Outside were other dreams, waiting for me.
–Jorge Luis Borges, from “August 25, 1983”
Today I spent the morning grading papers with Ronan, who was occupied with his own reading material: Baby Animals, Guess How Much I Love You, and other baby favorites. He played with his new toys from Josh and Karrie: a textured blue ball and a stuffed toy that is the image of my old Saint Bernard – black and white and fuzzy – in miniature. Ronan C. Louis/’Lil Rones/Rones Bone$ is good company. I got a few smiles. I put him in my lap and with me guiding his chubby hand he helped me send a few emails. Prunes were eaten and naps were enjoyed.
On Sunday morning Weber and I went to a yoga class in South Boston in a renovated warehouse sandwiched between a diner, an ancient stone church and (of course) a few Irish pubs. The city skyline was visible above the tangle of interstates near the Broadway T stop. We stepped from the moldy-smelling hallway into a beautifully appointed, minimalist, Zen-like atmosphere; inside the studio two huge skylights flooded the bamboo floor with bright yet calm light. The instructor, who looked (to me) like a computer programmer, with a wiry frame and wearing serious-looking glasses and, I could have sworn, a pair of chinos, asked us to set an intention for the class. I am always very serious about my intentions in yoga, although I understand this is not the point, which might be why I fail to remember them after the first few sun salutations. On Sunday I asked for strength and resilience of the kind I had witnessed among the parents of affected children at the Tay-Sachs family conference. I wished for their fortitude and gratitude. For their humor and grace. And for the first time ever, having practiced yoga for almost ten years, I remembered my intention, and I did feel strong, and focused, and determined, but not to any particular end – that was the new part, at least for my goal-oriented orientation. I stopped thinking about what that strength would look like and decided to simply use it, test its depth. The class was harder than I thought it would be, and I felt myself meeting the challenge of it, as tired and sad as I was, and even though five minutes into the class I realized that the final glass of wine from the night before had been a mistake. Struggling through the twists and balances and bends, we finally made it into final resting pose and I thought: good, I asked for strength and I got it. Success! Now there will be some payoff. The grief will lift.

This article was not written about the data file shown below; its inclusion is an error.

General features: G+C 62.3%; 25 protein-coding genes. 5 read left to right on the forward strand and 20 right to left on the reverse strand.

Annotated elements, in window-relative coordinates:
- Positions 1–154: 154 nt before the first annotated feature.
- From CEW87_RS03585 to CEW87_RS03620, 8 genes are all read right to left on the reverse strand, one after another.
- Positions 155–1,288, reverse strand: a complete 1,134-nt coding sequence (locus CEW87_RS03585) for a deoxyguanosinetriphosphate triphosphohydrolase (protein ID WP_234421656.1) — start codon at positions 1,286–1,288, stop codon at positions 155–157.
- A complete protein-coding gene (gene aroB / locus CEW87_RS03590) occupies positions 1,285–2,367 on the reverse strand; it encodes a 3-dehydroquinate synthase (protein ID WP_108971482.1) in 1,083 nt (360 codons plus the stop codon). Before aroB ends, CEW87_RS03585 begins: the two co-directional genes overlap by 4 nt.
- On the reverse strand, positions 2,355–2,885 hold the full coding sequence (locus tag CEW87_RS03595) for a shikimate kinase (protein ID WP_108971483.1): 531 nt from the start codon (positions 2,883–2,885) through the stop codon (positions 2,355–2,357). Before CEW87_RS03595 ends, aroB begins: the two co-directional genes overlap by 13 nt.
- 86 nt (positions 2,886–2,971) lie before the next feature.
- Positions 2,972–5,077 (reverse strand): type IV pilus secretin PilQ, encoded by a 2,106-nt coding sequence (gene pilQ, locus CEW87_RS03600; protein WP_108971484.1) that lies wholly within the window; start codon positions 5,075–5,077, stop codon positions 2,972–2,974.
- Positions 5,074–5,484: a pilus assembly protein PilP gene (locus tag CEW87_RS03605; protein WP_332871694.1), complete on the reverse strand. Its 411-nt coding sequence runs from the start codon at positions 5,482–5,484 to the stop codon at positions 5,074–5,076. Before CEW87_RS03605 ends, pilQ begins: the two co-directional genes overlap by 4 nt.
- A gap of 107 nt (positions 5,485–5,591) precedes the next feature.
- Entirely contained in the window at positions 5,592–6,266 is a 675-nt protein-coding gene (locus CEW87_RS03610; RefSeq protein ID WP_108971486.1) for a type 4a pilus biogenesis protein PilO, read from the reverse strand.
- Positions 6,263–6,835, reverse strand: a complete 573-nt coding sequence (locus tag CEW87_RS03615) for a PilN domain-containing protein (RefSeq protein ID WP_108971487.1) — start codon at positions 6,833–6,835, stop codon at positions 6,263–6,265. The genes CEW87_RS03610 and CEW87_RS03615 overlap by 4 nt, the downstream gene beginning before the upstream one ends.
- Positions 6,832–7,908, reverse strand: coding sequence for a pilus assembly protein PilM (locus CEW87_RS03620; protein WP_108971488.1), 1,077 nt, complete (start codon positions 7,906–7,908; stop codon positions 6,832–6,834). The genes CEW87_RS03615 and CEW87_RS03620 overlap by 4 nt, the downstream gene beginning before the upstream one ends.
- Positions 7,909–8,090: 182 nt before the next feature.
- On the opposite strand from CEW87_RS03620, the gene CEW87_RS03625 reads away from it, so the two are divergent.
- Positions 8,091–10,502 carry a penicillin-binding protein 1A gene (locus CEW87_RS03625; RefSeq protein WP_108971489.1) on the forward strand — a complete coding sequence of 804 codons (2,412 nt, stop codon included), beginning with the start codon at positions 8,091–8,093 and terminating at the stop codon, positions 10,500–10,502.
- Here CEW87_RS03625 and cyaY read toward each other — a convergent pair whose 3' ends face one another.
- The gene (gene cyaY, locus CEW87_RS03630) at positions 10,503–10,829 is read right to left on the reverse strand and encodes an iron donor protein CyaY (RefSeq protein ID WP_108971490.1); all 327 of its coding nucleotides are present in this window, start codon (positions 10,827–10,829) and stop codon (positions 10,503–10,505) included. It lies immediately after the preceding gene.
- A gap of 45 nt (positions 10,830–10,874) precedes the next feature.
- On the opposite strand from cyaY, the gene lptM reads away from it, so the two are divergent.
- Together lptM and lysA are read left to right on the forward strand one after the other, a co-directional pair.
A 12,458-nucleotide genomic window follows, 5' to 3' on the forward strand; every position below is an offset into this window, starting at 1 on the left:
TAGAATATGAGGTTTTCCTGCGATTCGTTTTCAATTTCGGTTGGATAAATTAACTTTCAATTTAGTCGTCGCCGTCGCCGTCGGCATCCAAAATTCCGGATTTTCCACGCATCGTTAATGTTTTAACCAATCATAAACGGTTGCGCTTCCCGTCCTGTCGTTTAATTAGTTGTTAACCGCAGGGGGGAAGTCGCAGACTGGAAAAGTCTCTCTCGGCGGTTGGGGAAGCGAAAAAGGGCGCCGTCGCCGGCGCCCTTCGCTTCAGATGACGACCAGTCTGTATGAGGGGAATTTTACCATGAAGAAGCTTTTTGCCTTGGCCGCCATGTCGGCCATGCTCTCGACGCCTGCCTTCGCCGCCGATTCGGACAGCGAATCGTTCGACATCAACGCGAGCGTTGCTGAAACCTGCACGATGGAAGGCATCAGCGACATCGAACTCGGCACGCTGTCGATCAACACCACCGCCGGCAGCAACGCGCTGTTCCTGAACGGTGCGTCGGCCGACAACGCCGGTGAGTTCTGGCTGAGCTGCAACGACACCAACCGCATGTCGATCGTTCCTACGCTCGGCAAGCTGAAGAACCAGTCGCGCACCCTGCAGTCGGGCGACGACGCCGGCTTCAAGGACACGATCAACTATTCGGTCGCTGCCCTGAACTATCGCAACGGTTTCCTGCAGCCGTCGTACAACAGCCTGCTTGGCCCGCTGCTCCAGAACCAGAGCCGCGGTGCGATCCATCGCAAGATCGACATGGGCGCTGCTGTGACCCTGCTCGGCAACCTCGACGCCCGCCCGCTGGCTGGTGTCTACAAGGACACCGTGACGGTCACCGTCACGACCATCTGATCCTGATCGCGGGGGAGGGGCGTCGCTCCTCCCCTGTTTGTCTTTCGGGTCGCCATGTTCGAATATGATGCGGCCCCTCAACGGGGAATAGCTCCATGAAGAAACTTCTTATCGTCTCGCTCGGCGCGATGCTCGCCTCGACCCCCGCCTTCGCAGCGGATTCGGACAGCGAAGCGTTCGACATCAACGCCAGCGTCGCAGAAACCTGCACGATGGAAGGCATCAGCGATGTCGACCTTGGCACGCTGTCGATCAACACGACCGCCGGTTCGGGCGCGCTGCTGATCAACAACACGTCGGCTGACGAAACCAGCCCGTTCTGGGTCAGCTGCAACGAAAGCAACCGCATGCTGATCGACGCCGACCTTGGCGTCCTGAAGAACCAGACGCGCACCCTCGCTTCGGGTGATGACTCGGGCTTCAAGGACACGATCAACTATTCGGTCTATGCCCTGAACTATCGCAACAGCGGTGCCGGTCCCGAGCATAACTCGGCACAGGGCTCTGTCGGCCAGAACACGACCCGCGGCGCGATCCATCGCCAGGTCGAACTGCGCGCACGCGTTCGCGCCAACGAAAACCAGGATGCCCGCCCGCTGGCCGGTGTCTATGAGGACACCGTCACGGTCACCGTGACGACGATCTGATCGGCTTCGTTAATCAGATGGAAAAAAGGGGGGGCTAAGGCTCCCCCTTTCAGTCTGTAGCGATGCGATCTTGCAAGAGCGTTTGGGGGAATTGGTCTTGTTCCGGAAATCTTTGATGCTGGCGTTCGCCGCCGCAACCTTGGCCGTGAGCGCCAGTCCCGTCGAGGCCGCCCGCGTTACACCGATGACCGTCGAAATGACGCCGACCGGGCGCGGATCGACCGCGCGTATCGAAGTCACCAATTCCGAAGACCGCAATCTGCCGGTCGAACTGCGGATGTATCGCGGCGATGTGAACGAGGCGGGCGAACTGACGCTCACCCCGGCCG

The grief did not lift and there was no payoff. If anything, it got heavier, held tighter, deepened its squat. At some point in the class, the teacher laid his body across a woman doing a forward bend; he chilled out there for a few moments and her back became his resting place, his yoga-teacher throne. I didn’t see this, but when Weber told me about it after class in the locker room, I thought it was a perfect image for grief, which makes itself good and comfortable and can sit for a long, long time. Lying on my back I imagined grief as, quite literally, a pile of shit. I tried to move it aside, think it away, scoop it into some mental trash can, tried to imagine the “not-thinking” instruction of meditation not-thinking it away. No luck. It would not go or be shooed away. It continued to stink mightily. And so I decided to get in touch with it, sniff around at it, play with it a little bit, investigate it and be curious. I thought of Play-Doh. I tried naming it: “Tenacious G” or “Griefy McGrief.” It continued to grip.